New Terms and Conditions

New Terms and Conditions

Avalara just posted a new version of our AvaTax terms and conditions, effective January 1, 2016. New Ts and Cs are always an opportunity for some fun recreational reading, but these are especially exciting. From section 3.b.ii:

 ii. If Customer does submit Documents to the AvaTax Service in a billing month, but usage of the AvaTax APIs or the number of invoice lines submitted significantly exceeds ordinary AvaTax usage in that month, the following calculations may be used to determine “Document” usage during that month: 1. Every 50 API calls to the address validation service will count as one “Document”; 2. Every 100 API calls to the tax calculation service will count as one “Document”; and 3. Every 1,000 invoice lines sent to the tax calculation service will count as one “Document”.

That’s a big change! Our existing terms of service only allow 10 address validation calls, 10 tax calculations, or 35 line items before that count outbilled your finalized transactions!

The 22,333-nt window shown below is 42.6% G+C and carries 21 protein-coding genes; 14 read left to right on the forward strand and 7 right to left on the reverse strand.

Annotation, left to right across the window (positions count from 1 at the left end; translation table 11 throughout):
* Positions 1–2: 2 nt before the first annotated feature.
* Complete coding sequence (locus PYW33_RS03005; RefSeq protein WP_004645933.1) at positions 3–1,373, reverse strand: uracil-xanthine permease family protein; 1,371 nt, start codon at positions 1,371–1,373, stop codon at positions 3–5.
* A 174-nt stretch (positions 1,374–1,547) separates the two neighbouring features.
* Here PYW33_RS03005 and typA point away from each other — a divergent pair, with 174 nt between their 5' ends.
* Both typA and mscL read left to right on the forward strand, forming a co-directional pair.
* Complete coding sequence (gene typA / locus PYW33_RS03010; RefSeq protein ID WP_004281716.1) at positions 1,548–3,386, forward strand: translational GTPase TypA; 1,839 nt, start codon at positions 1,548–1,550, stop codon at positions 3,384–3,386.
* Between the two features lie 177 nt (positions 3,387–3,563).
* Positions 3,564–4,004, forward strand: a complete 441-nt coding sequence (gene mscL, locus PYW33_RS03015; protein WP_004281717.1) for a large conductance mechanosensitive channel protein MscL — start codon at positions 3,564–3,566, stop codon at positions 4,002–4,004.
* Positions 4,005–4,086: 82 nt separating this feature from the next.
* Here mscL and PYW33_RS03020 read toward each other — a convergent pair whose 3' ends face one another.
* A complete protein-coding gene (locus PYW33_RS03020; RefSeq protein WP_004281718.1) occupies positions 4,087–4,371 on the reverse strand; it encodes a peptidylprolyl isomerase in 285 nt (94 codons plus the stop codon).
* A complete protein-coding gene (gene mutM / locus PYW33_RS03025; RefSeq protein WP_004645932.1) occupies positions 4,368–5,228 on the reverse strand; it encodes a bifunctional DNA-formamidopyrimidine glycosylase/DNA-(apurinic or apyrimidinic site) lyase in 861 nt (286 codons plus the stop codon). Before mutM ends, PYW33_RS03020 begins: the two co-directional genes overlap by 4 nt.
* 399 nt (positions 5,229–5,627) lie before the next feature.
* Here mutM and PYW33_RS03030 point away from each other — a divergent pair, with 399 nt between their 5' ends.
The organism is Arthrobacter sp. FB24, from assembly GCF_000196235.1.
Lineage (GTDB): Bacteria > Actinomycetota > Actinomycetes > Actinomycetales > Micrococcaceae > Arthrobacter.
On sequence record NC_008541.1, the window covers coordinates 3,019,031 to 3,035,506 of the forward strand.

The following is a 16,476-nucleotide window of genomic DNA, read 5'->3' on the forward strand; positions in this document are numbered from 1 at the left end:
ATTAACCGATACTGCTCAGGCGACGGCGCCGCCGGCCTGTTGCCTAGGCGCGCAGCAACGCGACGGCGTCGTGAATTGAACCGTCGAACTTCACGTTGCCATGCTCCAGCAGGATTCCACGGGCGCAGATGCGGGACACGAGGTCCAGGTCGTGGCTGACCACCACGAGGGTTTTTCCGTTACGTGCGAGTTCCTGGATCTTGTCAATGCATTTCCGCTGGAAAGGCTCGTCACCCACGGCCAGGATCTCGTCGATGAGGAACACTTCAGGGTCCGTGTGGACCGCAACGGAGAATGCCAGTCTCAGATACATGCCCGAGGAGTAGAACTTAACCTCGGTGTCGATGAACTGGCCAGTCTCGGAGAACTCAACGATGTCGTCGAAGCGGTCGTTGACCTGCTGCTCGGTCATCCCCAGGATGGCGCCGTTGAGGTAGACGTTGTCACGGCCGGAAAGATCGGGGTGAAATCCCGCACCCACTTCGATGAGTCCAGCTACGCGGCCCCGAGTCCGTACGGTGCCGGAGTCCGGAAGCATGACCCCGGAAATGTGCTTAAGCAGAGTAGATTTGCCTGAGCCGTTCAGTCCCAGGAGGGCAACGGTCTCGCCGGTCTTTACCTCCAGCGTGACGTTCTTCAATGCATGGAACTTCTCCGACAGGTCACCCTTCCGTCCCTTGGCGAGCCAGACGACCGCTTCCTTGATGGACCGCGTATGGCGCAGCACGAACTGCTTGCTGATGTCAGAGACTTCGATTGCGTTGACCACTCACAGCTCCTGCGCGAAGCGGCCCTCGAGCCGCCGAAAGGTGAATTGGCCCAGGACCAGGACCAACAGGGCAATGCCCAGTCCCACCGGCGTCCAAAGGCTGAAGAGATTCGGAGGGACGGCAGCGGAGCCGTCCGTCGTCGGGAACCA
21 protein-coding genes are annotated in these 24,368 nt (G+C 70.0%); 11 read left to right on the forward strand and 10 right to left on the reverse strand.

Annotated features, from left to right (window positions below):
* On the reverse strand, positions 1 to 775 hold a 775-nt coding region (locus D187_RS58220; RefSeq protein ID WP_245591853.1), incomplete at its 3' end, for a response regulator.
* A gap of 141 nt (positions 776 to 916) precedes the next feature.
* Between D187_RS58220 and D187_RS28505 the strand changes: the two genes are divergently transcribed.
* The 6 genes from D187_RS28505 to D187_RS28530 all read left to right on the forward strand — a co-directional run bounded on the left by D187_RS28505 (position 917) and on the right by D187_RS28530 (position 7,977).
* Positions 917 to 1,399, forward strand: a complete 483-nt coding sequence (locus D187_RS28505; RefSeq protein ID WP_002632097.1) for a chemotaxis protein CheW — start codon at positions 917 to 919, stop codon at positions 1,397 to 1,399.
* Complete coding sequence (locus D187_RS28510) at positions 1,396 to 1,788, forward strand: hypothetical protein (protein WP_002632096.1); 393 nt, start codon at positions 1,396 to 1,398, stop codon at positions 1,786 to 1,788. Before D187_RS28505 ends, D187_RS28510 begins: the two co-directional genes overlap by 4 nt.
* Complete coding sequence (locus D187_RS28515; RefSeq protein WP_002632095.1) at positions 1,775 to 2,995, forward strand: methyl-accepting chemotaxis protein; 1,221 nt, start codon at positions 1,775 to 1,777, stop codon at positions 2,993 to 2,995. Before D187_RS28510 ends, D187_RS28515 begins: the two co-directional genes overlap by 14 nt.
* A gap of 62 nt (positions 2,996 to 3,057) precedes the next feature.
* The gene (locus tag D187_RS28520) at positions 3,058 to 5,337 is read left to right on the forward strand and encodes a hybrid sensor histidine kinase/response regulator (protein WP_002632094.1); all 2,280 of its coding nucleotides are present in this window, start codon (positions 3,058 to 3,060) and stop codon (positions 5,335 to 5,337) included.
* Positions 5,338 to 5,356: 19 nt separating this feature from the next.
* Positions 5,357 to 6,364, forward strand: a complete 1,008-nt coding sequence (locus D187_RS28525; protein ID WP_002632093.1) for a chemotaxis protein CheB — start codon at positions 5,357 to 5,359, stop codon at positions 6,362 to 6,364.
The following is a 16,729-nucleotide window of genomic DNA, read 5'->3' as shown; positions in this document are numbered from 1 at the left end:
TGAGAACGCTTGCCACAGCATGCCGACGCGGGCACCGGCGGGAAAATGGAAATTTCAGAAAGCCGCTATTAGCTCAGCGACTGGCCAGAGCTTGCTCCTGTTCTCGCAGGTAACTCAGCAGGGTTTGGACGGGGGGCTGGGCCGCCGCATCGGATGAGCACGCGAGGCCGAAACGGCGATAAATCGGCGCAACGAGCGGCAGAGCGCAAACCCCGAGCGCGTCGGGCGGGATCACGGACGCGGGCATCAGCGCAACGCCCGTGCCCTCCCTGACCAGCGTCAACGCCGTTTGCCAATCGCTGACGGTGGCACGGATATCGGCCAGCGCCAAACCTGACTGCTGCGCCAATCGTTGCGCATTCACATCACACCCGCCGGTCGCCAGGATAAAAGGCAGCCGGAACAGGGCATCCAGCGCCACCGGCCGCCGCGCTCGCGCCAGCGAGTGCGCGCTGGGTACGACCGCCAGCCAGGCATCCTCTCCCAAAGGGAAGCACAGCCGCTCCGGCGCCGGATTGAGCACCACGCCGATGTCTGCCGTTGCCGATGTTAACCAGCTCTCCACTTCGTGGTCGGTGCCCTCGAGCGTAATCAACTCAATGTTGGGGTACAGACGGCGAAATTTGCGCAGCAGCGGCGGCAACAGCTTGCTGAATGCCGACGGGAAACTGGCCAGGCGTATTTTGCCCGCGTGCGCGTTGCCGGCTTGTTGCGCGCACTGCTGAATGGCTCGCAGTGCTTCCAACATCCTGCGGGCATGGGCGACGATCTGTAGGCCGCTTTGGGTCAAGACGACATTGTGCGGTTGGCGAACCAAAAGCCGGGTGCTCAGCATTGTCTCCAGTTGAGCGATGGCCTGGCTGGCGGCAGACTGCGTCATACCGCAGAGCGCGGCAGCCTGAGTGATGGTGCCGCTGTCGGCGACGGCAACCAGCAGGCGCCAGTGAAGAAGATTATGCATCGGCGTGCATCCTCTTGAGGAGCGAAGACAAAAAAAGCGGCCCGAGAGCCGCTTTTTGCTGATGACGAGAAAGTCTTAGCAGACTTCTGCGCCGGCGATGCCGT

Unnecessary API calls should still be avoided (100 is still finite, and no need to introduce additional processing time where it isn’t needed), but this ratio should allow integrations a little more flexibility.

Another big change can be found in section 3.a:

All such records will be considered Documents, regardless of the tax result generated by the AvaTax Service, except for records on which no tax is calculated solely because the Customer has configured the AvaTax Service to not calculate tax on transactions in the jurisdiction of the destination address included on the record.

Prior to January 1, 2016, we counted calculations and documents as billable regardless of their destination or the tax calculated on them. After the change, we will not bill for non-nexus transactions (that is, transactions with ship-to addresses in non-nexus states). This will have the biggest impact on businesses with limited state registrations, and removes the need to “suppress” non-nexus calls to the AvaTax service.

I’m just highlighting some interesting changes here - there are still caveats and exceptions in the new terms that you should be aware of - but this does represent a significant change from our current 2015 terms. Happy reading!

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